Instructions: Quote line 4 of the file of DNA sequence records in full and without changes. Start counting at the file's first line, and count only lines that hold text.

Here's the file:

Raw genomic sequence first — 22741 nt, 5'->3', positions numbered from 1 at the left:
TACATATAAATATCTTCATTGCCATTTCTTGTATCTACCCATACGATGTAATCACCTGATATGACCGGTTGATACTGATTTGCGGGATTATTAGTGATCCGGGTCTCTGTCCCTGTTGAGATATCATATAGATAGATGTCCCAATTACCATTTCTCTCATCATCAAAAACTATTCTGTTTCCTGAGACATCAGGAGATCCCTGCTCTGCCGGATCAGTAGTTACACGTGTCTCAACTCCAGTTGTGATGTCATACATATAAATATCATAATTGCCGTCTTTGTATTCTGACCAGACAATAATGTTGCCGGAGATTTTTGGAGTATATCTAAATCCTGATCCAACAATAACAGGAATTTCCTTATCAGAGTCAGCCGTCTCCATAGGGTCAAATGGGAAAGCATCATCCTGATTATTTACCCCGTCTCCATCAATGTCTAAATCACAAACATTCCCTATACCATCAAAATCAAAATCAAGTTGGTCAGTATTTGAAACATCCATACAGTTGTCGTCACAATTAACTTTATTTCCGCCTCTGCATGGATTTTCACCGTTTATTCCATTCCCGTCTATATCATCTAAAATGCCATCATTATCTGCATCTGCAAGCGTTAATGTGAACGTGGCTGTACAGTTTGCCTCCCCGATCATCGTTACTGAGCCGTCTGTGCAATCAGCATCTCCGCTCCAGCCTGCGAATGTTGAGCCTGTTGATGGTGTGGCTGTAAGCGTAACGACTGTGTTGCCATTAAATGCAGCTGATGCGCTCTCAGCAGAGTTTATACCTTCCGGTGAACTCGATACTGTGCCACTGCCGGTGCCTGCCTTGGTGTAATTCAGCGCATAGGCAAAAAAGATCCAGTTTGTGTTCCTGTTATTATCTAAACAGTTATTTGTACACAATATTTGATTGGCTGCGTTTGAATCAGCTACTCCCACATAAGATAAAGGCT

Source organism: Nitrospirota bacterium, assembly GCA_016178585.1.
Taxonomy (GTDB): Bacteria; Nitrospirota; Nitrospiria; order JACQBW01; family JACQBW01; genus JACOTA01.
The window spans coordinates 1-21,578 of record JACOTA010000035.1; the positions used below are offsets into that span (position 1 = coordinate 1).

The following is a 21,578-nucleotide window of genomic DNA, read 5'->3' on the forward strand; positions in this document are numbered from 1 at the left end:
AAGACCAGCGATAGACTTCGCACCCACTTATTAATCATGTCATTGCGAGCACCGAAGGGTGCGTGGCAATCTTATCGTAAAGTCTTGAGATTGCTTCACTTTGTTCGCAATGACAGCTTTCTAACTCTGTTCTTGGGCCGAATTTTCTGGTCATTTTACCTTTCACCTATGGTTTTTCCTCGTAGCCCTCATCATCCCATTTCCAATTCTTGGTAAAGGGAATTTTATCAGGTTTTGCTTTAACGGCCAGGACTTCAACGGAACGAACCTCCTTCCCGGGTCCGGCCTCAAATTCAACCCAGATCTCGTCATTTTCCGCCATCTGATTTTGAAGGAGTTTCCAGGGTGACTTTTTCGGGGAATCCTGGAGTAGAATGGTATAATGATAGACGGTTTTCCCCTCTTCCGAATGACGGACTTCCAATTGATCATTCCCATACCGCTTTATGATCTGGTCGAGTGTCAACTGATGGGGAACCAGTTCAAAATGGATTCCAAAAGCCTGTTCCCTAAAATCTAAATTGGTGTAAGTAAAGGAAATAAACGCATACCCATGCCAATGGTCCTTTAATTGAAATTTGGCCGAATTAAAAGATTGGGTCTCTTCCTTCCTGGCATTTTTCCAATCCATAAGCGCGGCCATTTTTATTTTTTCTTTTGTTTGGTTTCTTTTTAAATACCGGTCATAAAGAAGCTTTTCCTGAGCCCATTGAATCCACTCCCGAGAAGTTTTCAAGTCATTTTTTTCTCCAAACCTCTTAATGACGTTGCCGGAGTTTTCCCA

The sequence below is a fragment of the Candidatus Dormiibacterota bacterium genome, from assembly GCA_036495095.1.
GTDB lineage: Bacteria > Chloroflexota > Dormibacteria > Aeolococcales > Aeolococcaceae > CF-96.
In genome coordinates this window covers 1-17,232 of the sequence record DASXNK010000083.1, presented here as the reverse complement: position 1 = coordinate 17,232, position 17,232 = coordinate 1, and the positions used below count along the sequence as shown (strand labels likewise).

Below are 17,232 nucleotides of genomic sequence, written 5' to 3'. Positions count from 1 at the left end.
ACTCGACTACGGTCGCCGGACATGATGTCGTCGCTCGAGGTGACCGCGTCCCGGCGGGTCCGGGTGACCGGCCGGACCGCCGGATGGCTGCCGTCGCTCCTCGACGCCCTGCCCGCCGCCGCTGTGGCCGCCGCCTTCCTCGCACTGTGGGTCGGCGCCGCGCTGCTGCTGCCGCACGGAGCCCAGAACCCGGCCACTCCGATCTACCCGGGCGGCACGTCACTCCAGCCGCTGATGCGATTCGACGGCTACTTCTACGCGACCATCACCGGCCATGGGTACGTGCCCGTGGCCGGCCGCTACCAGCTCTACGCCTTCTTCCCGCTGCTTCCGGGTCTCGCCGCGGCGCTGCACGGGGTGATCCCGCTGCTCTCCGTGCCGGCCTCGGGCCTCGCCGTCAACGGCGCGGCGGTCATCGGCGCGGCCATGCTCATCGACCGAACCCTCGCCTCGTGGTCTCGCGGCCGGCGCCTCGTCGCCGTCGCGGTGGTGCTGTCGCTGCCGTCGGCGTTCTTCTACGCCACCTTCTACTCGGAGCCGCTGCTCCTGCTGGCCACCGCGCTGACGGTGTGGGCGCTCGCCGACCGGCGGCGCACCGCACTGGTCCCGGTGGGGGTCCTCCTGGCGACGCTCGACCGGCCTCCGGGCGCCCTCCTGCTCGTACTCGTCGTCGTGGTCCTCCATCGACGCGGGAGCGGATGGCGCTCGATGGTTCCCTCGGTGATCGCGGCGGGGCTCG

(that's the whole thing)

Taxonomy (GTDB): Bacteria; Nitrospirota; Nitrospiria; order JACQBW01; family JACQBW01; genus JACOTA01.